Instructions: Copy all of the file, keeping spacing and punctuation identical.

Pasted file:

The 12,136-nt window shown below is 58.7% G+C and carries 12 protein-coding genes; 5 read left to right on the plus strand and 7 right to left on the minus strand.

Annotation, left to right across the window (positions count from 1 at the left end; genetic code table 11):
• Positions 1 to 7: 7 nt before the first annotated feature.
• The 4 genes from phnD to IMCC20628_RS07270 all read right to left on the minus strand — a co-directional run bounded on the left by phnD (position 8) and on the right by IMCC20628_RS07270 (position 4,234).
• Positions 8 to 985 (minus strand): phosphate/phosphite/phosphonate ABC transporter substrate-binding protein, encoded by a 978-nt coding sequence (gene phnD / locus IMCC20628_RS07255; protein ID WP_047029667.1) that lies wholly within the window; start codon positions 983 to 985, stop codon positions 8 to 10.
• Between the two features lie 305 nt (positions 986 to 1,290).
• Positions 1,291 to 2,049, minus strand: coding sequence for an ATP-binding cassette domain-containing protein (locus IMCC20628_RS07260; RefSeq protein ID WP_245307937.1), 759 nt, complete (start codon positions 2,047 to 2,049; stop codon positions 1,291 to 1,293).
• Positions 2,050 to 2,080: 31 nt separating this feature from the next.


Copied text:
The 12,136-nt window shown below is 58.7% G+C and carries 12 protein-coding genes; 5 read left to right on the plus strand and 7 right to left on the minus strand.

Annotation, left to right across the window (positions count from 1 at the left end; genetic code table 11):
• Positions 1 to 7: 7 nt before the first annotated feature.
• The 4 genes from phnD to IMCC20628_RS07270 all read right to left on the minus strand — a co-directional run bounded on the left by phnD (position 8) and on the right by IMCC20628_RS07270 (position 4,234).
• Positions 8 to 985 (minus strand): phosphate/phosphite/phosphonate ABC transporter substrate-binding protein, encoded by a 978-nt coding sequence (gene phnD / locus IMCC20628_RS07255; protein ID WP_047029667.1) that lies wholly within the window; start codon positions 983 to 985, stop codon positions 8 to 10.
• Between the two features lie 305 nt (positions 986 to 1,290).
• Positions 1,291 to 2,049, minus strand: coding sequence for an ATP-binding cassette domain-containing protein (locus IMCC20628_RS07260; RefSeq protein ID WP_245307937.1), 759 nt, complete (start codon positions 2,047 to 2,049; stop codon positions 1,291 to 1,293).
• Positions 2,050 to 2,080: 31 nt separating this feature from the next.